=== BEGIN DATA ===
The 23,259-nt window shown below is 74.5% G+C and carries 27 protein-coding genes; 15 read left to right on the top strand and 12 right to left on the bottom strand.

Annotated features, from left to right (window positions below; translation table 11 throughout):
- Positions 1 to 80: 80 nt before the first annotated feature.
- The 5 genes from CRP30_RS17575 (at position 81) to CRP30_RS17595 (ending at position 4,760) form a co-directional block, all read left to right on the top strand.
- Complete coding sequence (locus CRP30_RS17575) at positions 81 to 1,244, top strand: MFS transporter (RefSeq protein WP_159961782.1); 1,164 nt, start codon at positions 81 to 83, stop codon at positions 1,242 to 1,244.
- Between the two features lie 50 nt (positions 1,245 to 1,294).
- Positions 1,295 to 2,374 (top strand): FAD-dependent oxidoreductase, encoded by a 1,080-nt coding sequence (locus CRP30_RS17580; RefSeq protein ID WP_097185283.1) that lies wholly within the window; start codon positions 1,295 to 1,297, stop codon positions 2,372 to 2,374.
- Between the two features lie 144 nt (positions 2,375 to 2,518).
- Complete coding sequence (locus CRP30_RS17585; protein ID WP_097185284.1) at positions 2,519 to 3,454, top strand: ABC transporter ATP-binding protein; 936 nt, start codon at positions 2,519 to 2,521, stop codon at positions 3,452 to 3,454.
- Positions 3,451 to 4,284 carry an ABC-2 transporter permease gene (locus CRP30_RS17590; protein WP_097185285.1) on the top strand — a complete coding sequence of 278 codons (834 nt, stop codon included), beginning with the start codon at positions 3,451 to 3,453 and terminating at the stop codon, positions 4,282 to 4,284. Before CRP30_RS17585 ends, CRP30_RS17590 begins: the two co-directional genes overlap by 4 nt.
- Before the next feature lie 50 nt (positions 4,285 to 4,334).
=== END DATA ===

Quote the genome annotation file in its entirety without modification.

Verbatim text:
The 23,259-nt window shown below is 74.5% G+C and carries 27 protein-coding genes; 15 read left to right on the top strand and 12 right to left on the bottom strand.

Annotated features, from left to right (window positions below; translation table 11 throughout):
- Positions 1 to 80: 80 nt before the first annotated feature.
- The 5 genes from CRP30_RS17575 (at position 81) to CRP30_RS17595 (ending at position 4,760) form a co-directional block, all read left to right on the top strand.
- Complete coding sequence (locus CRP30_RS17575) at positions 81 to 1,244, top strand: MFS transporter (RefSeq protein WP_159961782.1); 1,164 nt, start codon at positions 81 to 83, stop codon at positions 1,242 to 1,244.
- Between the two features lie 50 nt (positions 1,245 to 1,294).
- Positions 1,295 to 2,374 (top strand): FAD-dependent oxidoreductase, encoded by a 1,080-nt coding sequence (locus CRP30_RS17580; RefSeq protein ID WP_097185283.1) that lies wholly within the window; start codon positions 1,295 to 1,297, stop codon positions 2,372 to 2,374.
- Between the two features lie 144 nt (positions 2,375 to 2,518).
- Complete coding sequence (locus CRP30_RS17585; protein ID WP_097185284.1) at positions 2,519 to 3,454, top strand: ABC transporter ATP-binding protein; 936 nt, start codon at positions 2,519 to 2,521, stop codon at positions 3,452 to 3,454.
- Positions 3,451 to 4,284 carry an ABC-2 transporter permease gene (locus CRP30_RS17590; protein WP_097185285.1) on the top strand — a complete coding sequence of 278 codons (834 nt, stop codon included), beginning with the start codon at positions 3,451 to 3,453 and terminating at the stop codon, positions 4,282 to 4,284. Before CRP30_RS17585 ends, CRP30_RS17590 begins: the two co-directional genes overlap by 4 nt.
- Before the next feature lie 50 nt (positions 4,285 to 4,334).